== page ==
If there’s one thing that is certain in IT, it’s change. A quick review of this industry’s history shows consistent improvements in capability, capacity, and power requirements for a given workload. The sub-area of storage is no exception to this rule; the introduction of flash storage in the late 1980s heralded such an improvement that has become of increasing importance to the data centre over the past five to ten years, culminating in the release of multiple flash storage arrays from a large swathe of vendors. In order to understand the potential significance of flash storage in general, it is first necessary to look at the role hard disks have played in data centre storage over the past thirty years.

A standard hard disk works by storing data on one or more spinning platters of magnetic media. Reading or writing data involves moving the magnetic head to the right radius (involving a seek delay), and waiting for the required data to move underneath the head (a rotational delay.) How quickly data can be accessed is a function of how scattered the data is across the hard disk – how much seek and rotational delay is necessary to pull it off the platter. High throughput is typically achieved by grouping disks together in a RAID set (RAID 1+0 for high performance databases; RAID 5 or 6 when performance is less important), and frequently by using only the faster, outer parts of the hard drives to minimise the seek delay. All this increases cost.

Flash storage, on the other hand, does not require any head seeking movement, significantly reducing the latency in retrieving data. IOPS (Input/Output Operations Per Second) are higher than hard disks by over three orders of magnitude (depending upon the flash product), making a great many applications – virtualisation and databases are the big ones – far more responsive. But there is a cost for this: flash chips have limited ability to accept data writes, with the consequence that their lifespan is limited (although as technology has improved, the write endurance – and techniques to minimise the wear caused by writing data out – has also improved to a degree.) The per-gigabyte cost of flash is also significantly higher than that for hard drives, though this is mitigated to an extent by the elimination of the need to keep storage unused for high performance.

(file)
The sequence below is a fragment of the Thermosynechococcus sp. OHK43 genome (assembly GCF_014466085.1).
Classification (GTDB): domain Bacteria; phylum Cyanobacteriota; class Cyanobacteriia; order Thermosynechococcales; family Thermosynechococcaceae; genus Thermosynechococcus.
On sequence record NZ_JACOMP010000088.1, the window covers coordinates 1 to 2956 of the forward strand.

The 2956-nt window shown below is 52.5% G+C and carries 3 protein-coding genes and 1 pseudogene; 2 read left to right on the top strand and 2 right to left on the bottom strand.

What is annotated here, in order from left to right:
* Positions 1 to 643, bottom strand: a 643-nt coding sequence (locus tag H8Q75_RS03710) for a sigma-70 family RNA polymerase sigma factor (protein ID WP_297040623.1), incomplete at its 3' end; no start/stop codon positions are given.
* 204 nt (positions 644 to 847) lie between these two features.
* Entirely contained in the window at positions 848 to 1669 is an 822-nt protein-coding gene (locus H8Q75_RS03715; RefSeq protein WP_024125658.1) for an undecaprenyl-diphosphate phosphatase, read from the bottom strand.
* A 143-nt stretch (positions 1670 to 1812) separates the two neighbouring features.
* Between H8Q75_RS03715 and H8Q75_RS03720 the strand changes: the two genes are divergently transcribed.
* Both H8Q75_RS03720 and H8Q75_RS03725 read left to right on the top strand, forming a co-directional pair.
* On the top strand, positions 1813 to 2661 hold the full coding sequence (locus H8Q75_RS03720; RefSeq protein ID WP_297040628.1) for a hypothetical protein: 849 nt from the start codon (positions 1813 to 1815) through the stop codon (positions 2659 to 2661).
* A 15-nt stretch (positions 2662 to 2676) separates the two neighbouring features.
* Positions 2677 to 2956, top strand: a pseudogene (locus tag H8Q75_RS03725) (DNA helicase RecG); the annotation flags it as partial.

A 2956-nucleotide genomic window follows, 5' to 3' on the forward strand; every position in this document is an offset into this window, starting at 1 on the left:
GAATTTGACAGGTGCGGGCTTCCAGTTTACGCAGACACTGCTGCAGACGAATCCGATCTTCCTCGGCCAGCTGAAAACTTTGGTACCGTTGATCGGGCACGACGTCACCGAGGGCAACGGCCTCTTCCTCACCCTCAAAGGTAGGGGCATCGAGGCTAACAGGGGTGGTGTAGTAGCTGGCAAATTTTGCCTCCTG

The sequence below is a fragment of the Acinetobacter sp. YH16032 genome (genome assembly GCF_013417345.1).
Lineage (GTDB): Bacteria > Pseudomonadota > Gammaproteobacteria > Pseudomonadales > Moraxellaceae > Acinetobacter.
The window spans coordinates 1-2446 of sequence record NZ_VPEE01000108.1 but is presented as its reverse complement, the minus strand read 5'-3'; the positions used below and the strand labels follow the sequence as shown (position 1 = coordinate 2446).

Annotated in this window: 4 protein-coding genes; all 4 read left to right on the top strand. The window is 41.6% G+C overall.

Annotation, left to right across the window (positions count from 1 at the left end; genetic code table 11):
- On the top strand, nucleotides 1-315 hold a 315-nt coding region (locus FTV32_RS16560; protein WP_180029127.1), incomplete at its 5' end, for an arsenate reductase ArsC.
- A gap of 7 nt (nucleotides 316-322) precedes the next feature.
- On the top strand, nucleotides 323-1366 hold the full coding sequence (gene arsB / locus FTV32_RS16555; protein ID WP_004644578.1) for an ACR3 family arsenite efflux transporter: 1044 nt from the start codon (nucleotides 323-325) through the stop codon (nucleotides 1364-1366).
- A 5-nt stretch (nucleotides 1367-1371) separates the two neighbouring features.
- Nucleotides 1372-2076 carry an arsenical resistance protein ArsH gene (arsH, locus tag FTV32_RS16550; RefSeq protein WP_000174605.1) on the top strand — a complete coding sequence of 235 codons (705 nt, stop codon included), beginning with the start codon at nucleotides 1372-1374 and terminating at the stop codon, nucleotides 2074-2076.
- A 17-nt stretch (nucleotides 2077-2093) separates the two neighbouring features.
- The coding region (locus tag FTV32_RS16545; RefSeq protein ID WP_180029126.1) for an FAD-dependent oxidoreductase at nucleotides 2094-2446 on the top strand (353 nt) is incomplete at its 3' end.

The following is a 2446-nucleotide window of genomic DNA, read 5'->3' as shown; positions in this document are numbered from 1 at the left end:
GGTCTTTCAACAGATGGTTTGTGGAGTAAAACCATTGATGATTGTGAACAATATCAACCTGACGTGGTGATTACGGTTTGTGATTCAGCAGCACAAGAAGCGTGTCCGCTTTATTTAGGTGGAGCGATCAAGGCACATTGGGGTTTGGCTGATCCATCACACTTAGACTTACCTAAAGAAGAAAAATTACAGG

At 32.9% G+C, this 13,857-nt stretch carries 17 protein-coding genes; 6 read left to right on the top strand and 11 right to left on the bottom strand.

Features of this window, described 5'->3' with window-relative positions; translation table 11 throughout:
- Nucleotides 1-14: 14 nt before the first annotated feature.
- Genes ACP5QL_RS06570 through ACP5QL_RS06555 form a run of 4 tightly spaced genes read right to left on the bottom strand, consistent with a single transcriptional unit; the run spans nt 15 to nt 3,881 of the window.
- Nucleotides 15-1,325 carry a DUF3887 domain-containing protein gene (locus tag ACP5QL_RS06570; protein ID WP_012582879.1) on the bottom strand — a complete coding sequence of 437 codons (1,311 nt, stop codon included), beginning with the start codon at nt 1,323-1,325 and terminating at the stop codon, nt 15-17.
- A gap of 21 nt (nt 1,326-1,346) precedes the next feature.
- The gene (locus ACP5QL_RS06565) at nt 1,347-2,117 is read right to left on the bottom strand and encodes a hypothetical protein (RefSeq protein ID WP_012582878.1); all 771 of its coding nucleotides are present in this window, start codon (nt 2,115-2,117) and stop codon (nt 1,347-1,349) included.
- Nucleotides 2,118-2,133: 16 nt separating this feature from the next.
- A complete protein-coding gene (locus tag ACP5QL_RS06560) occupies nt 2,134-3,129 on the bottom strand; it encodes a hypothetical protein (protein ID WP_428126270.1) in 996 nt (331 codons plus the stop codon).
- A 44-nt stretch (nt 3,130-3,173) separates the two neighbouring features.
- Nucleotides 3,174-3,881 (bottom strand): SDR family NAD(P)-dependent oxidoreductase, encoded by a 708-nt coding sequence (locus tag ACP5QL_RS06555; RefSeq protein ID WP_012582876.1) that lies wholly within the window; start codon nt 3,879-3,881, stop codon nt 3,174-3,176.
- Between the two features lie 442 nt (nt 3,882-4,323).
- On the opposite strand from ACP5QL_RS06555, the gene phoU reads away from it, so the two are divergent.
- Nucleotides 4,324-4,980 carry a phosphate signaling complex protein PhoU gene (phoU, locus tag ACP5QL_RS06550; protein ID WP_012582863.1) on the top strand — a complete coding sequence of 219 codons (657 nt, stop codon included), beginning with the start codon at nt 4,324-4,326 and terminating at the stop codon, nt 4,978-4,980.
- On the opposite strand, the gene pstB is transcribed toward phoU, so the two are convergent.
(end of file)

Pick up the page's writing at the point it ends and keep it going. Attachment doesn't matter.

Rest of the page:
To date, most flash storage devices have emulated hard disks, allowing them to be drop-in replacements (via SATA for home systems, or PCIe for higher performance configurations.) Such configurations do relatively little to compensate for the weaknesses of flash – the write limitations, and the high cost per gigabyte. This is where flash-specific designs, such as XtremIO, come into play.

XtremIO’s design is geared towards high throughput rates, whilst minimising unnecessary writes to the flash storage backend. It achieves this by deduplicating data on the fly; the system’s RAM holds a cache of hashes (using the SHA-1 algorithm) representing the data already stored, allowing writes of redundant data to be intercepted before they hit the backend. This, in turn, reduces the wear on the underlying flash storage; however, because the XtremIO device also keeps in memory the information about the chains of data that make up the fully constructed data seen by the client, it comes at a cost. It is critical that an XtremIO device be powered by a reliable source (generally meaning that it be connected to an uninterruptible power supply, with a connection to inform the system if the power goes down), so it can write the internal state to non-volatile storage in the event of a power disruption.

One of the consequences of this design is that cloning the data – as might be done for point-in-time snapshots of virtual machine states, or copying database data from production to development or staging systems for testing purposes – is incredibly quick: all the controller has to do is make a copy of the metadata chain and then present that to the required host, rather than physically copy the data. The system is also designed in such a way as to allow solid scale-out ability: double the number of XtremIO hosts in the array, and throughput doubles.

Overall, the release, growth, and general increase in maturity in flash storage for the data centre promises to ease the pain of managing storage performance into the future. Where the market will go is anybody’s guess, but based upon initial indications, the future of flash in the storage hierarchy is well and truly assured.